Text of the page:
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Belleville Mayor: Casino press scaring away investors

By Marc Venema

Belleville Mayor Neil Ellis has hinted that the way the casino issue is being handled in Belleville may be hurting the city’s chances at a gaming facility.

The Mayor posted a tweet on Twitter Monday night reading “Investor cancels $35 million plans to build casino in Belleville no warm and fuzzy feeling prediction going to QW new marine.

Although Ellis wouldn’t say who the investor was, he did say via his Twitter account that it was an out-of-province investor that has more than eight sites.

In an interview on Tuesday, Ellis said some investors are concerned about putting money into Belleville because of the controversy and debate, especially the pushback from Councilor Jodie Jenkins, who has made it clear to the rest of council that he doesn’t support a casino in Belleville.

Jenkins disagreed that he had anything to do with the investor possibly opting out of Belleville.

“As much as I’d like to believe that I’m that powerful and can have that effect on this whole issue, the reality is that if a $35 million dollar investor pulled because one councilor is not supportive of the casino and has been stating some issues he has with the process, I’m not really convinced how committed they were to the project in the first place,” Jenkins said.

Ellis said there is interest from other investors. He wouldn’t say who they were, just that most of them are already involved in other casinos around the world. He said a lot of them read about what’s happening in Belleville regarding the casino.

“They read the newswire and read what’s happening in our city,” Ellis said.

He said most of the investors are involved in the industry so they understand and expect a bit of controversy, but Quinte West, which is also going for a casino hasn’t had as much negative publicity opposing a gaming facility.

“These people are in the game and they realize the controversy,” Ellis said. “That’s not happening in Quinte West.”

Quinte West, however, had four councilors vote against supporting the casino in the initial vote earlier this summer. Jenkins was the only “no” vote in Belleville’s vote earlier this summer.

“I’m just being vocal about it,” Jenkins said. “I don’t remember when it was a bad thing to stand up for something you believe in.”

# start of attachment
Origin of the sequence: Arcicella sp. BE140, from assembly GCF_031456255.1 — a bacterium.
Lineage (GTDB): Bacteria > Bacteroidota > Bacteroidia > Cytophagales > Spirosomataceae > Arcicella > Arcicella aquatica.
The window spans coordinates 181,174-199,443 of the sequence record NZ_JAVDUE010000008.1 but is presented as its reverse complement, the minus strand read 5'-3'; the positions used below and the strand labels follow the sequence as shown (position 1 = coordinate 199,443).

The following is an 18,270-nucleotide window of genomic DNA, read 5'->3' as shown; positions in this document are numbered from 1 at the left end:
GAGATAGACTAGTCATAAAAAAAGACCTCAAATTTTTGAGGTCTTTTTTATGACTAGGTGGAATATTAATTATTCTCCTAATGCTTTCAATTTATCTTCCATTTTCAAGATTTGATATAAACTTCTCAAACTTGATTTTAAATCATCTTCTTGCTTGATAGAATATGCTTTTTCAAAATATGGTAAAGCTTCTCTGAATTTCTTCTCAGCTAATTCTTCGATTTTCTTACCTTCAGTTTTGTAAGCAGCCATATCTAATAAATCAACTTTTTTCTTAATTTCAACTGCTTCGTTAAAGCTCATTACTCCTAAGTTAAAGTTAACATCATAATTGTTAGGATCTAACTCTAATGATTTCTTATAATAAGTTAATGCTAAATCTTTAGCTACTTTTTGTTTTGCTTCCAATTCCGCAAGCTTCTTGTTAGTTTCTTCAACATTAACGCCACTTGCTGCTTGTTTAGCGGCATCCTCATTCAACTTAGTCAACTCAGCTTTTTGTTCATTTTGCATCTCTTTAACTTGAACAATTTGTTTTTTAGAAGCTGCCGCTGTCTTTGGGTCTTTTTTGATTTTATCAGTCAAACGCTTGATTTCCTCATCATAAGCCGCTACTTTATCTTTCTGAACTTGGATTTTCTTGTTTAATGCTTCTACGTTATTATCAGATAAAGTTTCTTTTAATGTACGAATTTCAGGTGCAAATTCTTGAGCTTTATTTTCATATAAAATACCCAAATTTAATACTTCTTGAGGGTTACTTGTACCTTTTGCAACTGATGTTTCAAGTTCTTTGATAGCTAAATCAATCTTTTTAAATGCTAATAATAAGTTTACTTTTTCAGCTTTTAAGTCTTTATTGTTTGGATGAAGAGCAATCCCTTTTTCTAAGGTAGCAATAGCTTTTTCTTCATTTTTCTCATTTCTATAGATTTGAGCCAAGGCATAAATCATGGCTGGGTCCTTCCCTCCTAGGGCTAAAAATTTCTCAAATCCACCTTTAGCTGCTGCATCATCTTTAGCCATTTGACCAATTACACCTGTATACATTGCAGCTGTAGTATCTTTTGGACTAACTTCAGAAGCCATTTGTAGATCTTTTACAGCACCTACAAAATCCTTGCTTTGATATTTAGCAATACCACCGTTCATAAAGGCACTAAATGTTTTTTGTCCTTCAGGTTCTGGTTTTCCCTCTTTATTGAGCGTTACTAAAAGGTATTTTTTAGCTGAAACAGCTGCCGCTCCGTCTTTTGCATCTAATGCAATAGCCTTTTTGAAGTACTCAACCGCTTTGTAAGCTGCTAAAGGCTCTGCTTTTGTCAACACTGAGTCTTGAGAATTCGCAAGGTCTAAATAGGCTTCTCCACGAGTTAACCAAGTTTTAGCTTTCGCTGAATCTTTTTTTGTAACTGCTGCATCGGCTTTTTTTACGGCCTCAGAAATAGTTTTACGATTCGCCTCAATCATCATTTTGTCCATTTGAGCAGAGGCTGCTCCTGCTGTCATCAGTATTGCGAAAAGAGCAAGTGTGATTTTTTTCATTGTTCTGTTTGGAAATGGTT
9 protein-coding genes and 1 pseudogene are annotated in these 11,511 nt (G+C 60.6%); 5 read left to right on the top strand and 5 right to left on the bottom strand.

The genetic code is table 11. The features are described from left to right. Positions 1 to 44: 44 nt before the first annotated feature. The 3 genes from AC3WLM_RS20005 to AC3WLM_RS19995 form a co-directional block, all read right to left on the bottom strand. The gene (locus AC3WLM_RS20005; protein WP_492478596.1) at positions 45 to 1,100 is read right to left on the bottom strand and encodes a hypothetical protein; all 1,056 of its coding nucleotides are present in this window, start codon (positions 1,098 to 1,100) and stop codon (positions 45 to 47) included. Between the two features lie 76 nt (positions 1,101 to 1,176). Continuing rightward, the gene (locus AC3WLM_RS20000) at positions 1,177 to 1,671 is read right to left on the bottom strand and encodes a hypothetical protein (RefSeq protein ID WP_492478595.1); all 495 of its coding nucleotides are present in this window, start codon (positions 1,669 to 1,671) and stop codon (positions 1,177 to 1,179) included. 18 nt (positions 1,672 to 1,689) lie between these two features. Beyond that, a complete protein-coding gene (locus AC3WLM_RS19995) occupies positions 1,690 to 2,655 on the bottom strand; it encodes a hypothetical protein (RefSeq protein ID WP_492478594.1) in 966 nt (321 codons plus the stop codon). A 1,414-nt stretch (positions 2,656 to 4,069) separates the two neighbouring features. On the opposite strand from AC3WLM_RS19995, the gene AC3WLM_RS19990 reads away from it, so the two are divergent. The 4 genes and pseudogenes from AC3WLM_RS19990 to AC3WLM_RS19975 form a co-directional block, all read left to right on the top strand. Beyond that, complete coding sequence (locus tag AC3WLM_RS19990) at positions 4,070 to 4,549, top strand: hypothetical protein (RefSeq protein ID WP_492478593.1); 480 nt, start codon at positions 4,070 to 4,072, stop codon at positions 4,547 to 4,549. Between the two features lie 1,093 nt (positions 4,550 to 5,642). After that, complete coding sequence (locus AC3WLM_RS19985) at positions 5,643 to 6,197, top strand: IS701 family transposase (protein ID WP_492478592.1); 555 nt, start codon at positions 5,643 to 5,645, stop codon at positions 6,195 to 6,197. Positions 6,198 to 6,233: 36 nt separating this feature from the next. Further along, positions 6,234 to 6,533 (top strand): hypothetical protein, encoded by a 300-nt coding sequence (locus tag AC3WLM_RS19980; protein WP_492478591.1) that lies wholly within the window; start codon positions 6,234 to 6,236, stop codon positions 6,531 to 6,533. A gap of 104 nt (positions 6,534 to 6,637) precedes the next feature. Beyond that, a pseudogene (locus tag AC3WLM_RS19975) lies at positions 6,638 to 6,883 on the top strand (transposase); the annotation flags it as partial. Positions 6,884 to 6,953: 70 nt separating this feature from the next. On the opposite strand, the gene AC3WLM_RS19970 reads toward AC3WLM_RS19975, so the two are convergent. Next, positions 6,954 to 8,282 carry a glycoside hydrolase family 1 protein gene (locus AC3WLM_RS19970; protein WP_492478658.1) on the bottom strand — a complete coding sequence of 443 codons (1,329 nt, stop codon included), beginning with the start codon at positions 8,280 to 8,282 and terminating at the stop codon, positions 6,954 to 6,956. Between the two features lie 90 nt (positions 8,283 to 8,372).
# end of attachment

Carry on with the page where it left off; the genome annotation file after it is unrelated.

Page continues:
Jenkins said he still hears from members of the community that are opposed to a casino and wants to make sure that people are fully informed about what could potentially be coming to the Quinte region.

“There’s been no real information shared with the municipalities on what these things are going to look like, what the revenue sharing is going to be, it’s simply just ‘hey, you know what, we want to generate revenue, let’s do 29 casinos and pop them up and go from there’,” Jenkins said.

“We are rushing into a decision, we don’t have all the information we need and we are going to wake up one morning and we are going to say ‘wow, that is not what we thought we were getting’.”

Ellis said he met with another investor on Tuesday, but also said that some are becoming concerned with the amount of negative press the issue has been receiving.

“Some are wondering if it’s worth the trip right now.”

Quinte West Mayor John Williams wouldn’t give any specifics about talks with investors, saying he has talked to a few that are interested but said there are a few things to take care of before moving ahead with anything.

The first is having the gaming zone boundary for Quinte West expanded. Currently, the zone for Quinte West is a small chunk near the Belleville boundary. Council voted in favour of making a request to OLG to expand their zone to all of Quinte West earlier this summer. Williams expects an answer to that by the end of August.

Williams’ council also has to vote to support a gaming facility. Council will vote August 13th, the same night Belleville Council will hold a public meeting on the issue.

“If we don’t get the support on the 13th to continue then it won’t make a difference if we get the boundary or not,” Williams said.

Ellis said like it or not, Quinte is getting a casino. It’s just a matter of who will reap the financial benefits.

“Whether you like it, whether you love it, whether you don’t, there’s one coming to the region,” Ellis said. “I think we have to face the facts with that, whether it’s Belleville and we get the jobs, we get the tax space, we get the revenue from it, or we let Quinte West have that.”

Jenkins said that’s not the right way to make a decision.

“I’m not going to be forced into making a decision simply because the best argument we have is ‘well if we don’t do it, Quinte West will get it,” Jenkins said. “As an elected official, I’m not going to be rushed into making that decision.”

If both cities vote to support a casino, it will then come down to where private investors want to put their money.

“If both cities are into it then of course we will hope that the boundary will be expanded,” Williams said. “We expect it will be, and therefore there’s lots of choice for them to make.”

Both cities will host council meetings regarding casino talks on August 13.

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A map of the new Quinte West Marina, the spot where Belleville Mayor Neil Ellis predicts an investor may be interested in building a casino.